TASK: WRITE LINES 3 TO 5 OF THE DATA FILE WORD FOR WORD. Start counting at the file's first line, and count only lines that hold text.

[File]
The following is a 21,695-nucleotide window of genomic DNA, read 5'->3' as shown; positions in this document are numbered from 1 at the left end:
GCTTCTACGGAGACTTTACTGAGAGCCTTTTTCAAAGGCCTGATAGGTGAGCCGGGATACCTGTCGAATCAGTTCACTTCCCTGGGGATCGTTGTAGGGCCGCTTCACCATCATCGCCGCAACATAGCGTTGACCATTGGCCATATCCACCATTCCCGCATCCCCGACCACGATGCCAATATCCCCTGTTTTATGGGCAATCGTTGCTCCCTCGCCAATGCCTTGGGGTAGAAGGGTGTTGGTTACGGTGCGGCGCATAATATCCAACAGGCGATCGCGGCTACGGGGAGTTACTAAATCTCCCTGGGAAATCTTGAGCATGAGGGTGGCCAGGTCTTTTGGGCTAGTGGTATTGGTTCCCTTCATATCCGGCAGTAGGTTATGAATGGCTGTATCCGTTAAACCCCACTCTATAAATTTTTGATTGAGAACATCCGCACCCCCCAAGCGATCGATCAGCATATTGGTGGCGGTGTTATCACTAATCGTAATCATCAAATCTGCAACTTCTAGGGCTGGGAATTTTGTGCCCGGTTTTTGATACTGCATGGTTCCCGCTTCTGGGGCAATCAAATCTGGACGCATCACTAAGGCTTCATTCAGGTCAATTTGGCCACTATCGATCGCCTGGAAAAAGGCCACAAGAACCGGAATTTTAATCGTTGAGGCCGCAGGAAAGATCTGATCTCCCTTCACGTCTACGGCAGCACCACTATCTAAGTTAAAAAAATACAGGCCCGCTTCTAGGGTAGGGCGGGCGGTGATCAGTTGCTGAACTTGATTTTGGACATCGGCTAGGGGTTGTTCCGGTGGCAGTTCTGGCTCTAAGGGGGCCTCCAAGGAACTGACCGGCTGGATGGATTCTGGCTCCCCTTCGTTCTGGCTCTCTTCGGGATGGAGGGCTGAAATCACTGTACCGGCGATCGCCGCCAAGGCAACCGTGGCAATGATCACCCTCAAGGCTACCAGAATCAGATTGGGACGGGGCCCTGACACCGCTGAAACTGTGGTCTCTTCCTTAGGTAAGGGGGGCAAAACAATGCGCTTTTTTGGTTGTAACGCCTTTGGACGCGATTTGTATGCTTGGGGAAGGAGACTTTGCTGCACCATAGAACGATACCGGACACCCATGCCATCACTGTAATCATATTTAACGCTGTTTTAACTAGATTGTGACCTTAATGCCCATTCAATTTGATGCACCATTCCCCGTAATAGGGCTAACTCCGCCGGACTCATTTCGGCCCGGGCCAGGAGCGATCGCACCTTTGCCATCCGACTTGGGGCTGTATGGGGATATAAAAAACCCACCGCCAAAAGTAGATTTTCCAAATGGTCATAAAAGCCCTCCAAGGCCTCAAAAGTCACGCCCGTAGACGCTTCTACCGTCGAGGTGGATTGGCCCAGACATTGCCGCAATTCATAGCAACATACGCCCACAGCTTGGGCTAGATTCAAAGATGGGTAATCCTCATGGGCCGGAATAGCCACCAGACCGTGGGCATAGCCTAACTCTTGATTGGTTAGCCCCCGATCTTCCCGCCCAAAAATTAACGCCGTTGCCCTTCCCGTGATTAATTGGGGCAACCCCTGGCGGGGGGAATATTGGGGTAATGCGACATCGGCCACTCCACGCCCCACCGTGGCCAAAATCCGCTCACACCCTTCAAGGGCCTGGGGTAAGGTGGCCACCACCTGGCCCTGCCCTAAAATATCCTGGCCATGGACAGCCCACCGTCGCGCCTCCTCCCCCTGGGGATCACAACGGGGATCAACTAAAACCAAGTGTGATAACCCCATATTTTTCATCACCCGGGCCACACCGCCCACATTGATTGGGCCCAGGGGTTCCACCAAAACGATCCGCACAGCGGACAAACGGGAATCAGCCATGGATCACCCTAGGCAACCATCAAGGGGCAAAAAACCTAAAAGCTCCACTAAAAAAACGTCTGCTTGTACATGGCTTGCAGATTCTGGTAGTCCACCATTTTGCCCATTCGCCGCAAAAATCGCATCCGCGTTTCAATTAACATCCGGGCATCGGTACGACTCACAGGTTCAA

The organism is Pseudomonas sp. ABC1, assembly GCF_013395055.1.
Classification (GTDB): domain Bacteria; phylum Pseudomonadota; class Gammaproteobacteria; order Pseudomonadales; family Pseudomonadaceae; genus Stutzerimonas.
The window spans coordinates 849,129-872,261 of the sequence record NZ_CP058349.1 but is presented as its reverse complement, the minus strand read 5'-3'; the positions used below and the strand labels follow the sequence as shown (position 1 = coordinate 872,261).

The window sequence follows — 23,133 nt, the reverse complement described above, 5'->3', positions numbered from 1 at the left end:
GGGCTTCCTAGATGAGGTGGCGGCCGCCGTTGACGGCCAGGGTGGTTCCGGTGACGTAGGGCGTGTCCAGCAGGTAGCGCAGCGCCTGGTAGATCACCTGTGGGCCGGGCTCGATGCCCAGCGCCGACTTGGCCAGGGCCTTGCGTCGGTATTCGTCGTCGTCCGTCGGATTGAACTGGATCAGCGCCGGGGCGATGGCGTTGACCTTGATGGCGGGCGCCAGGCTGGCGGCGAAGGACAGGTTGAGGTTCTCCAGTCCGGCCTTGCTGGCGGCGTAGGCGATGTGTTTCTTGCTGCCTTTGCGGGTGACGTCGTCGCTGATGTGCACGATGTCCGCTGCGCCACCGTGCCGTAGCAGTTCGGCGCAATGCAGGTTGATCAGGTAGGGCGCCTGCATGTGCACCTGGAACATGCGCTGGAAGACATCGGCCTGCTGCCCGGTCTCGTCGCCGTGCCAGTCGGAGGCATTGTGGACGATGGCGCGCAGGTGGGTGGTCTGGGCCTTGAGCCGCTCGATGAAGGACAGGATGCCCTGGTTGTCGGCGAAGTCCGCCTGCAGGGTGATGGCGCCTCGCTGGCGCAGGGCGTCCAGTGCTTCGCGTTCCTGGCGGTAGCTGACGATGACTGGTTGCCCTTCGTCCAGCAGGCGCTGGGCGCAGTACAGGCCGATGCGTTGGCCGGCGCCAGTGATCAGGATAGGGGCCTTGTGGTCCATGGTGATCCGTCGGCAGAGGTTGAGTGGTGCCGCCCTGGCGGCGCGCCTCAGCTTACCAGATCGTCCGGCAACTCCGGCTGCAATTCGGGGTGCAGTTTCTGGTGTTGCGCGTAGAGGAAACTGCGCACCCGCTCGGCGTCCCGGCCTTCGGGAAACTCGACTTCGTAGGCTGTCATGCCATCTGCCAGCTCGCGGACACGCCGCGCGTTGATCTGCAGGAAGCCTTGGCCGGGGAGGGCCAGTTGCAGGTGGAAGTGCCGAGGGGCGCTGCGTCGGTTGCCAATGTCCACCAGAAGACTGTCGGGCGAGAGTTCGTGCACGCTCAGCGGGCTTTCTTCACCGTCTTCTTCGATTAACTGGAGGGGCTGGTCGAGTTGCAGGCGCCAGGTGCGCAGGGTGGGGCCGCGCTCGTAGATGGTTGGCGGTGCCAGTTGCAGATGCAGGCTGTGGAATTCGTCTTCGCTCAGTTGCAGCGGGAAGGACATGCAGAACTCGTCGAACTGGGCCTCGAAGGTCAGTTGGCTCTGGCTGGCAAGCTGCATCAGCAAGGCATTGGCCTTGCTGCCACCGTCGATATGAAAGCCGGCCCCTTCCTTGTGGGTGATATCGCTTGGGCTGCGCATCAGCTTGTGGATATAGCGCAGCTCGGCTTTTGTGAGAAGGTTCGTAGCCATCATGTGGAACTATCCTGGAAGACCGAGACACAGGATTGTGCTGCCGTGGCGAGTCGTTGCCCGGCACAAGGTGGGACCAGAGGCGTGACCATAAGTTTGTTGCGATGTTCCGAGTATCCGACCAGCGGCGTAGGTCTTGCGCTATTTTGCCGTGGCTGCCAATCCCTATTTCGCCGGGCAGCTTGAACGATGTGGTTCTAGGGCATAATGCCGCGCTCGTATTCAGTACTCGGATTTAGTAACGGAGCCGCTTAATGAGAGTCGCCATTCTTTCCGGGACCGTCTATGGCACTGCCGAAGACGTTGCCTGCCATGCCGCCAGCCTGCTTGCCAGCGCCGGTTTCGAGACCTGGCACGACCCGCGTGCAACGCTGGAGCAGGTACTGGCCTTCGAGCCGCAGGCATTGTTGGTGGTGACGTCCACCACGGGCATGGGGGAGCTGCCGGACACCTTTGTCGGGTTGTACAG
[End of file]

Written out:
The organism is Pseudomonas sp. ABC1, assembly GCF_013395055.1.
Classification (GTDB): domain Bacteria; phylum Pseudomonadota; class Gammaproteobacteria; order Pseudomonadales; family Pseudomonadaceae; genus Stutzerimonas.
The window spans coordinates 849,129-872,261 of the sequence record NZ_CP058349.1 but is presented as its reverse complement, the minus strand read 5'-3'; the positions used below and the strand labels follow the sequence as shown (position 1 = coordinate 872,261).